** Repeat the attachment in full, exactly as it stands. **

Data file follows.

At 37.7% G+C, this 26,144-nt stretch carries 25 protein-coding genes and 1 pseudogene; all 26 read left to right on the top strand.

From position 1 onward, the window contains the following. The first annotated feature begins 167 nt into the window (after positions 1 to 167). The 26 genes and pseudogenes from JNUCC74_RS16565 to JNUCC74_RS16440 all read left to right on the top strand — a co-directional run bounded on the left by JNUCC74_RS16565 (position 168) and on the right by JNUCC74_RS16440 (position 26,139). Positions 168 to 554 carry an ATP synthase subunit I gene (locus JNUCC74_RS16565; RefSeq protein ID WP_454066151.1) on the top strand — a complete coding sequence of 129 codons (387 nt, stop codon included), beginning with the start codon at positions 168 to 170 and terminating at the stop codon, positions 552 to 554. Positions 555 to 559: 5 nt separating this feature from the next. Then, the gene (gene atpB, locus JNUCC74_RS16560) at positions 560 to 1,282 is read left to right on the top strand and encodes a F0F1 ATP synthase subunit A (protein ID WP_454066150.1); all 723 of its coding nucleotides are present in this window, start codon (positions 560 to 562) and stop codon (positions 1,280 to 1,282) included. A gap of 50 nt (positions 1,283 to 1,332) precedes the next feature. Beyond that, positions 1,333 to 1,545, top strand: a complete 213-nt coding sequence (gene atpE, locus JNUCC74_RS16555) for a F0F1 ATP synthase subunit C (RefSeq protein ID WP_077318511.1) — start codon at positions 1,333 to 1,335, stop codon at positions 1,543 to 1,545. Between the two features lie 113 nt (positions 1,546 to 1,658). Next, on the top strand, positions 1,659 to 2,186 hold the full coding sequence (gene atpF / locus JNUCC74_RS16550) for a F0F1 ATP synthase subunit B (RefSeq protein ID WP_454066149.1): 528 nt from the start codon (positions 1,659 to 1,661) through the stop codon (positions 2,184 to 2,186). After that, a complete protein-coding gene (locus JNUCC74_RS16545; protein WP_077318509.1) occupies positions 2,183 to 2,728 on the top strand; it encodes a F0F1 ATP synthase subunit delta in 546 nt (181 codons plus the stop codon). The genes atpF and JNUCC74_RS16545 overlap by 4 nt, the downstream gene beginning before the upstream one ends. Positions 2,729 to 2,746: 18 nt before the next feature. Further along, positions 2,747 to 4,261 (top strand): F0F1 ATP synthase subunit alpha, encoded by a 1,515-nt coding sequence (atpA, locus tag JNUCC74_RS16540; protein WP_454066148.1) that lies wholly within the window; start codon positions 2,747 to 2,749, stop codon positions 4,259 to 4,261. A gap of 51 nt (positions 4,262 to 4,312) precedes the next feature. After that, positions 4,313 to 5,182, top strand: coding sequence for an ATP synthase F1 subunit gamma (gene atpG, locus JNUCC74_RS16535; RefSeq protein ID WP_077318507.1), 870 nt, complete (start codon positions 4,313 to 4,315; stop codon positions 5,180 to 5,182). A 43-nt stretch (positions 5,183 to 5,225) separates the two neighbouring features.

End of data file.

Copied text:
At 37.7% G+C, this 26,144-nt stretch carries 25 protein-coding genes and 1 pseudogene; all 26 read left to right on the top strand.

From position 1 onward, the window contains the following. The first annotated feature begins 167 nt into the window (after positions 1 to 167). The 26 genes and pseudogenes from JNUCC74_RS16565 to JNUCC74_RS16440 all read left to right on the top strand — a co-directional run bounded on the left by JNUCC74_RS16565 (position 168) and on the right by JNUCC74_RS16440 (position 26,139). Positions 168 to 554 carry an ATP synthase subunit I gene (locus JNUCC74_RS16565; RefSeq protein ID WP_454066151.1) on the top strand — a complete coding sequence of 129 codons (387 nt, stop codon included), beginning with the start codon at positions 168 to 170 and terminating at the stop codon, positions 552 to 554. Positions 555 to 559: 5 nt separating this feature from the next. Then, the gene (gene atpB, locus JNUCC74_RS16560) at positions 560 to 1,282 is read left to right on the top strand and encodes a F0F1 ATP synthase subunit A (protein ID WP_454066150.1); all 723 of its coding nucleotides are present in this window, start codon (positions 560 to 562) and stop codon (positions 1,280 to 1,282) included. A gap of 50 nt (positions 1,283 to 1,332) precedes the next feature. Beyond that, positions 1,333 to 1,545, top strand: a complete 213-nt coding sequence (gene atpE, locus JNUCC74_RS16555) for a F0F1 ATP synthase subunit C (RefSeq protein ID WP_077318511.1) — start codon at positions 1,333 to 1,335, stop codon at positions 1,543 to 1,545. Between the two features lie 113 nt (positions 1,546 to 1,658). Next, on the top strand, positions 1,659 to 2,186 hold the full coding sequence (gene atpF / locus JNUCC74_RS16550) for a F0F1 ATP synthase subunit B (RefSeq protein ID WP_454066149.1): 528 nt from the start codon (positions 1,659 to 1,661) through the stop codon (positions 2,184 to 2,186). After that, a complete protein-coding gene (locus JNUCC74_RS16545; protein WP_077318509.1) occupies positions 2,183 to 2,728 on the top strand; it encodes a F0F1 ATP synthase subunit delta in 546 nt (181 codons plus the stop codon). The genes atpF and JNUCC74_RS16545 overlap by 4 nt, the downstream gene beginning before the upstream one ends. Positions 2,729 to 2,746: 18 nt before the next feature. Further along, positions 2,747 to 4,261 (top strand): F0F1 ATP synthase subunit alpha, encoded by a 1,515-nt coding sequence (atpA, locus tag JNUCC74_RS16540; protein WP_454066148.1) that lies wholly within the window; start codon positions 2,747 to 2,749, stop codon positions 4,259 to 4,261. A gap of 51 nt (positions 4,262 to 4,312) precedes the next feature. After that, positions 4,313 to 5,182, top strand: coding sequence for an ATP synthase F1 subunit gamma (gene atpG, locus JNUCC74_RS16535; RefSeq protein ID WP_077318507.1), 870 nt, complete (start codon positions 4,313 to 4,315; stop codon positions 5,180 to 5,182). A 43-nt stretch (positions 5,183 to 5,225) separates the two neighbouring features.